Trump budget 'astounding document' built on 'fantasy numbers,' Dems say

Sen. Debbie Stabenow, D-Mich., speaks to WEYI from Capitol Hill on May 24, 2017. (SBG)

Democrats on Capitol Hill blasted President Donald Trump’s proposed 2018 budget Wednesday, while some Republicans portrayed it as a responsible attempt to rein in the ballooning federal debt.

“I think it’s one of the most radical, un-American documents ever submitted as a budget by any White House to any Congress,” Rep. Gerry Connolly, D-Va said.

The budget released by the White House this week is titled “A New Foundation for American Greatness.” While increasing military spending, it includes deep cuts to social welfare programs, and Democrats say that would drastically reduce services and benefits for the poor, the elderly, and the disabled.

Connolly called the budget “an astounding document” that would “radically alter the face of America as we know it.”

Sen. Debbie Stabenow, D-Mich., was also shocked by the cuts proposed by the White House and the estimate that they will lead to 3 percent annual economic growth.

“They’re fantasy numbers they’re proposing and assuming a level of economic growth that is just not possible,” she said.

Stabenow was particularly concerned about the reduction and elimination of environmental programs, including those that directly affect the Great Lakes.

“It’s shocking to me how they could have so much disregard for the importance of protecting our waters,” she said.

According to Sen. Jeff Merkley, D-Ore., the proposed budget reveals the administration’s values, and it inverts President Franklin Roosevelt’s test of progress, which focused on whether enough was being done to help those who need it.

“This is, take away from those who are struggling in order to give away the entire treasury to the richest,” he said. “That’s the Trump test of progress.”

Merkley said the budget would hurt the working class and rural Americans, two demographics that supported Trump in large numbers during his campaign.

“This is a terrible budget,” said Sen. Jack Reed, D-R.I. “I’m pleased to see that many of our Republican colleagues feel the same way.”

Several prominent Republicans, including Sen. Lindsey Graham, R-S.C., have already dismissed Trump’s proposal as doomed in Congress.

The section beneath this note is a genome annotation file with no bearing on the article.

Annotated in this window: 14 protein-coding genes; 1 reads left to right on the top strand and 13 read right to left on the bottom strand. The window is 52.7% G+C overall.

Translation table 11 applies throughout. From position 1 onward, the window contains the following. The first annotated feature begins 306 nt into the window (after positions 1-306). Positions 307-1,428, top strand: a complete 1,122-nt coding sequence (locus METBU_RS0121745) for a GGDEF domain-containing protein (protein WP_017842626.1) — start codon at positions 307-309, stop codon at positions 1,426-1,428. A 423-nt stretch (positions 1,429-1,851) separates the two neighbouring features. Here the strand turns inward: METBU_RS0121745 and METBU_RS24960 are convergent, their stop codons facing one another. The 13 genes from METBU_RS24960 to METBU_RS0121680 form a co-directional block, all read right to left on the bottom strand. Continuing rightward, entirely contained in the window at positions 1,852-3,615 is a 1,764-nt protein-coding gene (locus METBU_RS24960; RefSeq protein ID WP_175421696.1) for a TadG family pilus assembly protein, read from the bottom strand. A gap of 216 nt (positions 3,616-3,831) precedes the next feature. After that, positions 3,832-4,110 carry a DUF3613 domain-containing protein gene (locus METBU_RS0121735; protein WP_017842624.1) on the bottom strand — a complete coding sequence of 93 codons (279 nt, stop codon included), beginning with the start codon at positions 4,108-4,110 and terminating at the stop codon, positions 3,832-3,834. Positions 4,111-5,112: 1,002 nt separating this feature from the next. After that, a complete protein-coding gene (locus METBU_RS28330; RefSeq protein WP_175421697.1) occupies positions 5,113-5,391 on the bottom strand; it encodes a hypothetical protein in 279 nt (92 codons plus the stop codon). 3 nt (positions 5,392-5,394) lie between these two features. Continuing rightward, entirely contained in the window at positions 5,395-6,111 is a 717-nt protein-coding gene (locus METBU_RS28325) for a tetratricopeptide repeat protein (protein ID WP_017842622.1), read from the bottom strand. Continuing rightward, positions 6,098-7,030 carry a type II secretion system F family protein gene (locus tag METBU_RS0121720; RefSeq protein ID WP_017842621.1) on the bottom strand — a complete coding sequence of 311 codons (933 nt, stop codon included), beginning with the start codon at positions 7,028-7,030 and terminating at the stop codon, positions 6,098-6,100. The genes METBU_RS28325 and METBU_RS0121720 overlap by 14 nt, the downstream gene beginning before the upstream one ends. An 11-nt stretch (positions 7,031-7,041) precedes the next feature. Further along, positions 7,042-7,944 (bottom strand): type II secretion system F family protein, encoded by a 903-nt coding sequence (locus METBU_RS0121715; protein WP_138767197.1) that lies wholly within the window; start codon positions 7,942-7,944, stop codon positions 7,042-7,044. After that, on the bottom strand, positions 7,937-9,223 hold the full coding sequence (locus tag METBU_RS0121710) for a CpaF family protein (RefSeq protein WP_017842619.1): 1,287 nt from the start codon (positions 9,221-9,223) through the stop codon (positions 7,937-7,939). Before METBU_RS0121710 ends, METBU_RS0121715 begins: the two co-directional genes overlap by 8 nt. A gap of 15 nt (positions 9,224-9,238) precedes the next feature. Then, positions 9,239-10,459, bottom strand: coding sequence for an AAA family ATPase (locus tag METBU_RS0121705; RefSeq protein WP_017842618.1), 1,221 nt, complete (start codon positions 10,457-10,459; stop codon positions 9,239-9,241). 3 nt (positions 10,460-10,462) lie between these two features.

“The budget proposed by the president doesn't have a snowball's chance in hell of passing,” Graham said at a hearing Wednesday.

Not all Republicans share his pessimism.

Rep. Warren Davidson, R-Ohio, applauded the president for putting forth a budget that, at least under the administration’s calculations, would eventually be balanced.

“We look forward to going through it and parsing every line item and saying, hey, is there a way to do it, but complaining about the president’s budget without offering solutions is called whining,” he said.

Davidson acknowledged that some of the cuts to government programs would be painful, but he insisted the U.S. is in a debt crisis that requires such difficult choices.

“Our country is on a path to bankruptcy and it is not compassionate to bankrupt our country,” he said.

However, Democrats say the projections of a balanced budget rely on an implausible level of sustained economic growth, and even then, the numbers may not be correct.

“There’s a two-trillion-dollar math error in the budget itself, so it doesn’t balance,” Connolly said, referring to analyses by former Treasury Secretary Larry Summers and others that suggest $2 trillion in added federal revenue is counted twice.

White House officials dispute that claim. Office of Management and Budget Director Mick Mulvaney insists economic growth will pay for tax cuts and produce additional federal revenue.

"I'm aware of the criticisms and would simply come back and say there's other places where we were probably overly conservative in our accounting," Mulvaney said at a press briefing Tuesday. "We stand by the numbers."

Treasury Secretary Steven Mnuchin told CNBC’s John Harwood that the budget proposal is “a preliminary document” and will be refined.

Sen. Luther Strange, R-Ala., emphasized that Trump’s budget is “the beginning of the process” and not a final offer. The proposed cuts should lead Congress to assess whether these programs are effective.

“I think we ought to have that debate and figure out what works and what doesn’t work and I’m glad to see that debate started,” he said.

Strange also wants to eliminate fraud and waste in government programs.

“We want to take a compassionate approach to those programs but we also want to make sure that people aren’t taking advantage,” he said.

If Democrats have any concern that this preliminary document could ever be passed by the Republican-led Congress, they showed no hint of it Wednesday.

According to Merkley, the proposed budget is "six feet under, with a stake through its heart."

close video ad
Unmutetoggle ad audio on off